BP: Angola Block 31


Client: BP

Sector: Energy



Data-Centric Spares
Optimisation & Management

Chevron’s ambitious Gorgon project was created to develop the Greater Gorgon gas fields, located between 130km and 200km off the North-West coast of Western Australia. The project represented a significant investment for Chevron, and it is estimated that it cost A$55 billion.

With a project of this scale, Chevron fully understood the impact Engineering Information Management could have on success and in particular the importance of Spares on improved availability for the construction, commissioning and operations phase.



Traditional spares collection and management on large projects often takes a supplier-focused approach where owner/operators are given lists and recommended quantities of spares.

Chevron’s plan to “take best practice” in Engineering Information Management (EIM) on the Gorgon Development led them to investigate a wholistic data-centric approach to spares that would lead to cost savings and operational efficiencies.

They wanted to gain a view across all PO’s that would allow them to review supplier recommendations throughout the whole project and then align these with internal operational feedback.

However, Chevron didn’t have the internal systems, processes and experience to effectively establish such transformational information management practices on the project, so Phusion were approached to support in the development of a new spares and maintenance philosophy.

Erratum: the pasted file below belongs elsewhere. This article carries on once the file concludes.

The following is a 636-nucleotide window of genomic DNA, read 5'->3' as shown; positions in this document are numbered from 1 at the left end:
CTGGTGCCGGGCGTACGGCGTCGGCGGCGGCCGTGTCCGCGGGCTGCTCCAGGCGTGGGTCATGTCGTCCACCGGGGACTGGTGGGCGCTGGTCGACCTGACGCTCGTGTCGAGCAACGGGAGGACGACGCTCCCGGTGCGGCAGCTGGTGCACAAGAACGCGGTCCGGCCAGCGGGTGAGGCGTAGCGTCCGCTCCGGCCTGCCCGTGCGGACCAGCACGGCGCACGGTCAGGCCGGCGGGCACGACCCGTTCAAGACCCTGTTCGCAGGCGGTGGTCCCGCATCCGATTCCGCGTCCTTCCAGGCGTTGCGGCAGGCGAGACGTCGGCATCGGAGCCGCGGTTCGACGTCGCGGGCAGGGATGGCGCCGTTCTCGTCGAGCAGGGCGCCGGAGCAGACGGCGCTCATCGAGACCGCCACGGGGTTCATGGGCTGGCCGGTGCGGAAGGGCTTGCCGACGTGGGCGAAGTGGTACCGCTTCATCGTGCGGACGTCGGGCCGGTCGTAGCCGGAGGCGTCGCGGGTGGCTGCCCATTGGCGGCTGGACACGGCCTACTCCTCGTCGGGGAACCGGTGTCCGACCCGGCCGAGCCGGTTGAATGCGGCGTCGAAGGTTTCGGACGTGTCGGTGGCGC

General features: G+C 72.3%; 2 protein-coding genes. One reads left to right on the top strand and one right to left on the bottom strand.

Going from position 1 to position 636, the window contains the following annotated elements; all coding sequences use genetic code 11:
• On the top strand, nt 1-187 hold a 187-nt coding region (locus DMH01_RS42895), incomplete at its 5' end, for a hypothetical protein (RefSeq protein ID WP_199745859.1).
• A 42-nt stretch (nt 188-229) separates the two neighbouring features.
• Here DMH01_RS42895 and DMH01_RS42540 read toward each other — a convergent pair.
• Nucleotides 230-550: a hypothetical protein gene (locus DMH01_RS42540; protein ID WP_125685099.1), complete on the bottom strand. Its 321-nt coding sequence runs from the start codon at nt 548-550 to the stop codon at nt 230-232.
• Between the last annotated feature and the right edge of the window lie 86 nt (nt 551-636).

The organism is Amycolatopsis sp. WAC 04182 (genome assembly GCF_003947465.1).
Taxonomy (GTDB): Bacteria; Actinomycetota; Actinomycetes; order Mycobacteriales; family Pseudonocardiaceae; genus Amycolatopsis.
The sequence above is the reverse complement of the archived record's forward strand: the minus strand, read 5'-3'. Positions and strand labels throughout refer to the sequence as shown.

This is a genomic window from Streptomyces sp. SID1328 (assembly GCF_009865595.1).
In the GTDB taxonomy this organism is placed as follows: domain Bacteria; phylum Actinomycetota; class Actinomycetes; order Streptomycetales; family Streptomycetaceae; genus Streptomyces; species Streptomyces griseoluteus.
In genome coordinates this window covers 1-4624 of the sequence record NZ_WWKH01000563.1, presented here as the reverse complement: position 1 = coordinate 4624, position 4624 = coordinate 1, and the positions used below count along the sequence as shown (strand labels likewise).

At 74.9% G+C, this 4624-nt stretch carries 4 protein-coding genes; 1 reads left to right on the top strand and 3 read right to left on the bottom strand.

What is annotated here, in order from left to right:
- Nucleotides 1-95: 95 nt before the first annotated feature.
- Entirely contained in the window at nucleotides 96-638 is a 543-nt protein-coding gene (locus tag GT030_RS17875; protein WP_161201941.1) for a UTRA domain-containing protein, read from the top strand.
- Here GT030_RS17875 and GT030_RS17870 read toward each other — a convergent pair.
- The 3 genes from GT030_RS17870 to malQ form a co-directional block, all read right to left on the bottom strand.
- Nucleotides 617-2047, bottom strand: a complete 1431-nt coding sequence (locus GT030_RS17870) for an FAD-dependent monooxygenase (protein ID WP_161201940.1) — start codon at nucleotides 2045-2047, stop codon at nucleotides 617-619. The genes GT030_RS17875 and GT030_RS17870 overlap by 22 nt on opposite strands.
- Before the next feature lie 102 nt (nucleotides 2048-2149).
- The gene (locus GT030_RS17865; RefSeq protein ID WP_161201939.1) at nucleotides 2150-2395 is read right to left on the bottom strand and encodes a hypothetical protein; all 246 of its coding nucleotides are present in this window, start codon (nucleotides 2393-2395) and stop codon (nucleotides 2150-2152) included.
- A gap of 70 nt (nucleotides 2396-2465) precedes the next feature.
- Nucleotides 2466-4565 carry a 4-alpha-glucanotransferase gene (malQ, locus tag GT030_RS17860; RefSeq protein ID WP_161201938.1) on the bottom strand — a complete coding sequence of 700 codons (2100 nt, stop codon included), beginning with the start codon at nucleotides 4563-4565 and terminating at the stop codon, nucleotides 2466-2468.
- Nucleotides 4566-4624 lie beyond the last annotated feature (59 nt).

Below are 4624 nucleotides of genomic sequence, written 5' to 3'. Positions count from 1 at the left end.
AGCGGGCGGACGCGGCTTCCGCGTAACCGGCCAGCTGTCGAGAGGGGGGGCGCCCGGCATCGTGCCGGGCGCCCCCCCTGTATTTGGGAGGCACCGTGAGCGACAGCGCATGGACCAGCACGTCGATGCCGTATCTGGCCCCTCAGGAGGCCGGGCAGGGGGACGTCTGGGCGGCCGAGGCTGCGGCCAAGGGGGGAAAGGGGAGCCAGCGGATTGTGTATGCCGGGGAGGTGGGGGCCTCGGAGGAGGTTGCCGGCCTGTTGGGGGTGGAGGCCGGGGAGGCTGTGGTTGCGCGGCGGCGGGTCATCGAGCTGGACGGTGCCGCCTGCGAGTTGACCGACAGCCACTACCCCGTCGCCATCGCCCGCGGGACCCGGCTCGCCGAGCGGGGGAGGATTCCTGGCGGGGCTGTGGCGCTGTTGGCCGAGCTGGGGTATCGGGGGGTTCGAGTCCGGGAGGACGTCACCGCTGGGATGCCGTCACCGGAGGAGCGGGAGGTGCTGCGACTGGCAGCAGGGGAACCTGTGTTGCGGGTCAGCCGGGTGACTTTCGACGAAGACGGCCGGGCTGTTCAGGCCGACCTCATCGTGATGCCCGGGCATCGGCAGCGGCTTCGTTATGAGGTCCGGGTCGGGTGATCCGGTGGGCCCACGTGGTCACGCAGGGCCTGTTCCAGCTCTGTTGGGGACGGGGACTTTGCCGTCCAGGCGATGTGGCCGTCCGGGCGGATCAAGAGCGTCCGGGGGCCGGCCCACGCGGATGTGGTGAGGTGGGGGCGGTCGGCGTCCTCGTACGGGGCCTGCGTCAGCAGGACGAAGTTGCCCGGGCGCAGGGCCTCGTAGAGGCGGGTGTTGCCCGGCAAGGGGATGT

“In partnership with the project’s EPCs and equipment suppliers, Phusion effectively supported the collection and management of supplier data and documents across the Gorgon Project.”

Ken Tran, Project Manager, Chevron


Chevron appointed Phusion as the Engineering Information Management Contractor for the project. By working with EPCs, OEMs and package vendors, Phusion helped to ensure that the Gorgon Operations Team had access to a set of valid equipment tags with associated spares and linked spares drawings with the vendors recommendations.

To facilitate the collection of recommended spares from the vendors, ‘Collect’ a web-based data and document collection tool was used. ‘Pick & Link’ was also used as a relational Engineering Data Warehouse (EDW).

The tools were accessed by the EPC package engineer, the vendor, Phusion and the owner/operator review team daily.

To assist the vendor to complete the data and document requirements, relevant EPC data was pre-loaded into the central data repository. The vendor then completed the required equipment data, related documents and spares data using the information collection tool.

Cataloguing like this is normally done on handover, or even up to a year after. This makes rationalisation and optimisation of spare parts extremely difficult.

The data-centric approach developed by Phusion meant that the Gorgon project team had a wholistic view of stock requirements to ensure levels could be streamlined and costs managed.


By establishing effective Spares information management, Chevron were able to:

Assets collected and validated

  • Make significant savings

  • Reduce the risk of delays

  • Manage stock levels effectively

  • Align with operations to enhance efficiency

  • Improve data integrity

  • Support ongoing operations